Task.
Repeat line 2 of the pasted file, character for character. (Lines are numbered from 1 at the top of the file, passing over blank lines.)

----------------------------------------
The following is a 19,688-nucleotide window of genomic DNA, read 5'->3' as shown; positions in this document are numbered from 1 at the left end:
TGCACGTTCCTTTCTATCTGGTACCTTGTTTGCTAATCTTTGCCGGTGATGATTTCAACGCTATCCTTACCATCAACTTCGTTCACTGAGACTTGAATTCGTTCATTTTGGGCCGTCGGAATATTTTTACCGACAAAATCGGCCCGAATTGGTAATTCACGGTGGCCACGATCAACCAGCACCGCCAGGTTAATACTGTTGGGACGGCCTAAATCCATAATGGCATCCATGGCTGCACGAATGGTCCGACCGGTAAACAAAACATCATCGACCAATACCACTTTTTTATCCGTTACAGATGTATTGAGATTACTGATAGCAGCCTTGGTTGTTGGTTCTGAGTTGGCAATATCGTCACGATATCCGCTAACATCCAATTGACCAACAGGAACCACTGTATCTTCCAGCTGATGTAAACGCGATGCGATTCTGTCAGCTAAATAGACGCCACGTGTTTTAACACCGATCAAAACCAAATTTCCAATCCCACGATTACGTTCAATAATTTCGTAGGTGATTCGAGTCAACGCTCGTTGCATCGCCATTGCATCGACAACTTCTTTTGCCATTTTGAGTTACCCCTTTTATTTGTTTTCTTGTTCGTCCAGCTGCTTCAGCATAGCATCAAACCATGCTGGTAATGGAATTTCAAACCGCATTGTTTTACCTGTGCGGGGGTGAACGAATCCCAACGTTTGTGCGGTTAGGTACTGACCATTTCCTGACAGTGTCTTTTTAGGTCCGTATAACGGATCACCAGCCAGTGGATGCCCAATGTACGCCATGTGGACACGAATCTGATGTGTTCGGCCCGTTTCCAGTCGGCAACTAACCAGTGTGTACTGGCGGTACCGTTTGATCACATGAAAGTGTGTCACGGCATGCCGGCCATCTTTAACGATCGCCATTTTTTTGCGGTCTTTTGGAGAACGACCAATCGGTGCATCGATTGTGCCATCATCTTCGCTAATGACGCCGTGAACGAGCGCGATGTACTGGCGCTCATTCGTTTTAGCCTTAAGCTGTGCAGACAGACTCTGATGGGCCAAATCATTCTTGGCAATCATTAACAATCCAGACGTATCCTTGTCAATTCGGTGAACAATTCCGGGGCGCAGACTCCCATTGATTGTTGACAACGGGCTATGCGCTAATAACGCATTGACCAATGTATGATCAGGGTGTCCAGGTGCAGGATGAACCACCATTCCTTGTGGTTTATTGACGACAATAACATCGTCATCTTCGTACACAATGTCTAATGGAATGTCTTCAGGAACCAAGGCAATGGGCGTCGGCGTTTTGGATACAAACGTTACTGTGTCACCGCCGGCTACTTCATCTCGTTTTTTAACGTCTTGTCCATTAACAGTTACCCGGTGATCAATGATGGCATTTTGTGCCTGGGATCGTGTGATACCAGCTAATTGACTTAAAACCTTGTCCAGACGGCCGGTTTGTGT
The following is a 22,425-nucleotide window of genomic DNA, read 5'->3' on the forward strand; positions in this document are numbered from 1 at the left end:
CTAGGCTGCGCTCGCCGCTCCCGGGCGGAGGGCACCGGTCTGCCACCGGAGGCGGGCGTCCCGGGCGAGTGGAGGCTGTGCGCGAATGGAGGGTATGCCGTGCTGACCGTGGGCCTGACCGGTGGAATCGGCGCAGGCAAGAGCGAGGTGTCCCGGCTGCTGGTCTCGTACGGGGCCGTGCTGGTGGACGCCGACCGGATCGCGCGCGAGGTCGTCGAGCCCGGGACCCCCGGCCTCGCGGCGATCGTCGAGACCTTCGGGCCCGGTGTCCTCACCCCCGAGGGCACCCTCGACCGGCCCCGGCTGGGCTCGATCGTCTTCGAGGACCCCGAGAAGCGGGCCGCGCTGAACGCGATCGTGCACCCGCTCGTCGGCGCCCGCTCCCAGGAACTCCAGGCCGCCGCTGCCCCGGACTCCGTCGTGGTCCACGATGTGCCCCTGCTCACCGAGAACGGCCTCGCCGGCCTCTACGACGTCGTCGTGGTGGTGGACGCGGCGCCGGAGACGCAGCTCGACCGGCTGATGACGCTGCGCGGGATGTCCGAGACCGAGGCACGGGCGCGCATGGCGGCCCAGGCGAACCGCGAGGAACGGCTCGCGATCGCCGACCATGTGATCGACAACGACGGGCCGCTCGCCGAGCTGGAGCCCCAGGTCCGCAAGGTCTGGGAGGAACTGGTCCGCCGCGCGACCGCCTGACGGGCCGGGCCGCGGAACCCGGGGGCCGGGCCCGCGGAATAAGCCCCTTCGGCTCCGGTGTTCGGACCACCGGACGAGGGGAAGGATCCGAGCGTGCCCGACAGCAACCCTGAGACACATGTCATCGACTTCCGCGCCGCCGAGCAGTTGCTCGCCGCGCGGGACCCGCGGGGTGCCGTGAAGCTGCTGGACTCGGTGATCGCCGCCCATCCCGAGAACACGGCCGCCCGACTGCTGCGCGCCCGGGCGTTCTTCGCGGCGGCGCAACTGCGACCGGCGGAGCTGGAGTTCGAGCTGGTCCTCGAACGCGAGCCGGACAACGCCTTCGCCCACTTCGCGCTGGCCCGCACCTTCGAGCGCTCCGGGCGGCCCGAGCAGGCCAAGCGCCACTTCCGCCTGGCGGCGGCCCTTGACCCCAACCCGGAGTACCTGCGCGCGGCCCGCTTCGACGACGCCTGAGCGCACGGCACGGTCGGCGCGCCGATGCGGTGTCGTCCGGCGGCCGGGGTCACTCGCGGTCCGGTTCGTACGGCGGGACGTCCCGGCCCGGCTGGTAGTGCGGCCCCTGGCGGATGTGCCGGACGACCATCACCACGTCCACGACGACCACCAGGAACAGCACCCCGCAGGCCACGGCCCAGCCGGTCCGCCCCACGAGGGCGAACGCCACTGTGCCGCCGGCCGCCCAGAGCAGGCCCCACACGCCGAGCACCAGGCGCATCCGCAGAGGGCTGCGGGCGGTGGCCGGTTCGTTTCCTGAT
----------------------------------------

TGCACGTTCCTTTCTATCTGGTACCTTGTTTGCTAATCTTTGCCGGTGATGATTTCAACGCTATCCTTACCATCAACTTCGTTCACTGAGACTTGAATTCGTTCATTTTGGGCCGTCGGAATATTTTTACCGACAAAATCGGCCCGAATTGGTAATTCACGGTGGCCACGATCAACCAGCACCGCCAGGTTAATACTGTTGGGACGGCCTAAATCCATAATGGCATCCATGGCTGCACGAATGGTCCGACCGGTAAACAAAACATCATCGACCAATACCACTTTTTTATCCGTTACAGATGTATTGAGATTACTGATAGCAGCCTTGGTTGTTGGTTCTGAGTTGGCAATATCGTCACGATATCCGCTAACATCCAATTGACCAACAGGAACCACTGTATCTTCCAGCTGATGTAAACGCGATGCGATTCTGTCAGCTAAATAGACGCCACGTGTTTTAACACCGATCAAAACCAAATTTCCAATCCCACGATTACGTTCAATAATTTCGTAGGTGATTCGAGTCAACGCTCGTTGCATCGCCATTGCATCGACAACTTCTTTTGCCATTTTGAGTTACCCCTTTTATTTGTTTTCTTGTTCGTCCAGCTGCTTCAGCATAGCATCAAACCATGCTGGTAATGGAATTTCAAACCGCATTGTTTTACCTGTGCGGGGGTGAACGAATCCCAACGTTTGTGCGGTTAGGTACTGACCATTTCCTGACAGTGTCTTTTTAGGTCCGTATAACGGATCACCAGCCAGTGGATGCCCAATGTACGCCATGTGGACACGAATCTGATGTGTTCGGCCCGTTTCCAGTCGGCAACTAACCAGTGTGTACTGGCGGTACCGTTTGATCACATGAAAGTGTGTCACGGCATGCCGGCCATCTTTAACGATCGCCATTTTTTTGCGGTCTTTTGGAGAACGACCAATCGGTGCATCGATTGTGCCATCATCTTCGCTAATGACGCCGTGAACGAGCGCGATGTACTGGCGCTCATTCGTTTTAGCCTTAAGCTGTGCAGACAGACTCTGATGGGCCAAATCATTCTTGGCAATCATTAACAATCCAGACGTATCCTTGTCAATTCGGTGAACAATTCCGGGGCGCAGACTCCCATTGATTGTTGACAACGGGCTATGCGCTAATAACGCATTGACCAATGTATGATCAGGGTGTCCAGGTGCAGGATGAACCACCATTCCTTGTGGTTTATTGACGACAATAACATCGTCATCTTCGTACACAATGTCTAATGGAATGTCTTCAGGAACCAAGGCAATGGGCGTCGGCGTTTTGGATACAAACGTTACTGTGTCACCGCCGGCTACTTCATCTCGTTTTTTAACGTCTTGTCCATTAACAGTTACCCGGTGATCAATGATGGCATTTTGTGCCTGGGATCGTGTGATACCAGCTAATTGACTTAAAACCTTGTCCAGACGGCCGGTTTGTGT